Traditionally, the Huron-Wendat were a great Iroquoian civilization of farmers and fishermen-hunter-gatherers and also the masters of trade and diplomacy. The Huron-Wendat people frequented a vast territory extending into the Gulf of St. Lawrence and up along the St. Lawrence Valley on either side of the river to the Great Lakes. This territory includes the Nionwentsïo, meaning “magnificent territory” in the Huron-Wendat language, which is protected by the 1760 Huron-British Treaty for customary activities such as hunting, fishing, trapping of furbearing animals and harvesting plants. “Huronia”, included in Wendake South, represents part of the Huron-Wendat Nation’s ancestral territory in Ontario. From north to south, this territory extends from Lake Nipissing to Lake Ontario, and from east to west, from Île Perrot to around Owen Sound. More than 800 archaeological sites have been discovered to date, testifying to the significant occupation of the territory by the Huron-Wendat Nation. This invaluable legacy for the Nation is also the most significant archaeological heritage related to a First Nation in Canada.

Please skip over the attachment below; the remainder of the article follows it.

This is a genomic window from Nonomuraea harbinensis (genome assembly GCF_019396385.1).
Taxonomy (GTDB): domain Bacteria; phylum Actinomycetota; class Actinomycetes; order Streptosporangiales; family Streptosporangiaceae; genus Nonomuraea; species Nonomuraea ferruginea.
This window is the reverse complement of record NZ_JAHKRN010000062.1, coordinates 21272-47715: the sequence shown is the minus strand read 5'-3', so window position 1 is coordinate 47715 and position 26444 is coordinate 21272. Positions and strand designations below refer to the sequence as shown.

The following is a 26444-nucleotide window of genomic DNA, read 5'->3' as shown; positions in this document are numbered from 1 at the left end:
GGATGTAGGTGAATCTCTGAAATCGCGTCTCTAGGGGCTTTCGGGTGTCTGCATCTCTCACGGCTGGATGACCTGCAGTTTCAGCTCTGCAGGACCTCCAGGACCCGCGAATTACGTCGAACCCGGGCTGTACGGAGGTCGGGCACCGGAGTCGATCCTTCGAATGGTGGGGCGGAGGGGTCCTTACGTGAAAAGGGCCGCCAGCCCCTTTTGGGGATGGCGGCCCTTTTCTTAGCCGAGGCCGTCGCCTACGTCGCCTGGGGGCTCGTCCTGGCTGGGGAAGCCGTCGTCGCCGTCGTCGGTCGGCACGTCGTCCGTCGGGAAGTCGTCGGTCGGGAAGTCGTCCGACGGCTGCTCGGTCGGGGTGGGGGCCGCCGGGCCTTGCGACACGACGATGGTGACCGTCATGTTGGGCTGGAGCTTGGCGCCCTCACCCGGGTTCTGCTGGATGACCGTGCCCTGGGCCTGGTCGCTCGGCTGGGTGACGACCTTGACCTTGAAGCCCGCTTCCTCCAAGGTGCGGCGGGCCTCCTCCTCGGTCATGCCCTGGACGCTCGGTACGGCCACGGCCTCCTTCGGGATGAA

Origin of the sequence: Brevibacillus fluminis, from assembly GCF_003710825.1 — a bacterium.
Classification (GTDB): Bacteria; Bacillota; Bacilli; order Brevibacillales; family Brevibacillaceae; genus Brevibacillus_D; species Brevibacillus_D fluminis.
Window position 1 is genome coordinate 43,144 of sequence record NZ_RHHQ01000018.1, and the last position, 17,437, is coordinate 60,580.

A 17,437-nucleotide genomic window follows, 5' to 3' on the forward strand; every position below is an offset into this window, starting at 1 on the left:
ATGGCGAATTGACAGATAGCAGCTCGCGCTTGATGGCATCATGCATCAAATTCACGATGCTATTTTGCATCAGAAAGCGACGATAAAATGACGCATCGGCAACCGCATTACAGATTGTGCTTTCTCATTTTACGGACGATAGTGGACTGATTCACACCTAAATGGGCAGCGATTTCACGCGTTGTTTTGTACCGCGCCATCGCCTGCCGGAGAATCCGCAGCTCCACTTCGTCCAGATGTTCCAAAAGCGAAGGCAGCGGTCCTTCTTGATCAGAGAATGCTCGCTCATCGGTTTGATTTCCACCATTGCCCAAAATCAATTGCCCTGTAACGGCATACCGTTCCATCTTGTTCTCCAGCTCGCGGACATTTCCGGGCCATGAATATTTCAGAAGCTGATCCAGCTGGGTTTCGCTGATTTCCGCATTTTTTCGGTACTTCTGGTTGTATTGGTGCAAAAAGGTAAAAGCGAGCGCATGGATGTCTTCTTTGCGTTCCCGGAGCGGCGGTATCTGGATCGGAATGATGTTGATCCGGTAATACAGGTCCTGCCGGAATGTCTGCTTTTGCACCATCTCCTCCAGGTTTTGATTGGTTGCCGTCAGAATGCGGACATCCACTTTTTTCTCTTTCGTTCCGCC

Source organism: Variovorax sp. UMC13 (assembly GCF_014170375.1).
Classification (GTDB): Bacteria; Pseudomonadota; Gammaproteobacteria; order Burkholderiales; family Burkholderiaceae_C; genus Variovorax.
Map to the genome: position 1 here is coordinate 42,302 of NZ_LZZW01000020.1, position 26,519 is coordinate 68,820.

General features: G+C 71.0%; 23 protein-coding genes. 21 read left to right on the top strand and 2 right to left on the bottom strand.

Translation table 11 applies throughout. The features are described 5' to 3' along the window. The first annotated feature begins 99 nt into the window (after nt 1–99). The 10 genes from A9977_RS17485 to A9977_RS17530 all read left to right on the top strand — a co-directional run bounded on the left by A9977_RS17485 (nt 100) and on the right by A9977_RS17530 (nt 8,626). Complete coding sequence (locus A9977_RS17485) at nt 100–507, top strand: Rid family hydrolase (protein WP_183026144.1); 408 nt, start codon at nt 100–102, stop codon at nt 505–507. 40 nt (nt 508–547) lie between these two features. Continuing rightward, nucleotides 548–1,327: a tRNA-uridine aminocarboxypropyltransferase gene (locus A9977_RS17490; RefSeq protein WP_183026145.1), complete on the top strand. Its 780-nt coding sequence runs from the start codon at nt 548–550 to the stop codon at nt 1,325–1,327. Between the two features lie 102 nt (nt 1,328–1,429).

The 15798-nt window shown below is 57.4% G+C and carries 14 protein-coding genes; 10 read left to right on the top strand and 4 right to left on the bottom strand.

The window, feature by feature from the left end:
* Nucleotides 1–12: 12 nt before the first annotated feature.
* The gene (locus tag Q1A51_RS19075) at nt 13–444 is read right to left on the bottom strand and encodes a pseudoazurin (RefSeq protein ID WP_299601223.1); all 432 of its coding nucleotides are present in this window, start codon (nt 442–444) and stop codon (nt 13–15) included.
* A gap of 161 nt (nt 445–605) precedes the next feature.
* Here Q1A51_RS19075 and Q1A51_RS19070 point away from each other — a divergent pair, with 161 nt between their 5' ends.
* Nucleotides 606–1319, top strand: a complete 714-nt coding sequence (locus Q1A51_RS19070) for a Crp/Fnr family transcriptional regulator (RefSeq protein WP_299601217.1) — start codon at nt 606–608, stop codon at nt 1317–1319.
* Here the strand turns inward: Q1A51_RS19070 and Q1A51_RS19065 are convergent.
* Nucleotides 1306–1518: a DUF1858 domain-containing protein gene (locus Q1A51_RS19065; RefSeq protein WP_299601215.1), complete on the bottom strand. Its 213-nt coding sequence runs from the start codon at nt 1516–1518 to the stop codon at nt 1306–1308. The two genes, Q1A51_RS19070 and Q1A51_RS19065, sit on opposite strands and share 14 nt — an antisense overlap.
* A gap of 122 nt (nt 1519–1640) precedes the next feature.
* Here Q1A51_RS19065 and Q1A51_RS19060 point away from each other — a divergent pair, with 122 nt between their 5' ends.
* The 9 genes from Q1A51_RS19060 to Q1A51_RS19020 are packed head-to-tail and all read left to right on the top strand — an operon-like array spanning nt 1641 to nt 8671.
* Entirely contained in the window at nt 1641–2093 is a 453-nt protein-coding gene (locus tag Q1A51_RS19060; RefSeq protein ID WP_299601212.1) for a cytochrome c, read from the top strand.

The “Jean-Baptiste Lainé” site is an eminent part of this heritage. This archaeological site discovered in the 2000s clearly corroborates Huron-Wendat knowledge and culture in terms of its ultimate origins and deepest cultural identity.
Summary kindly provided by the Huron Wendat Nation, Nionwentsïo Office.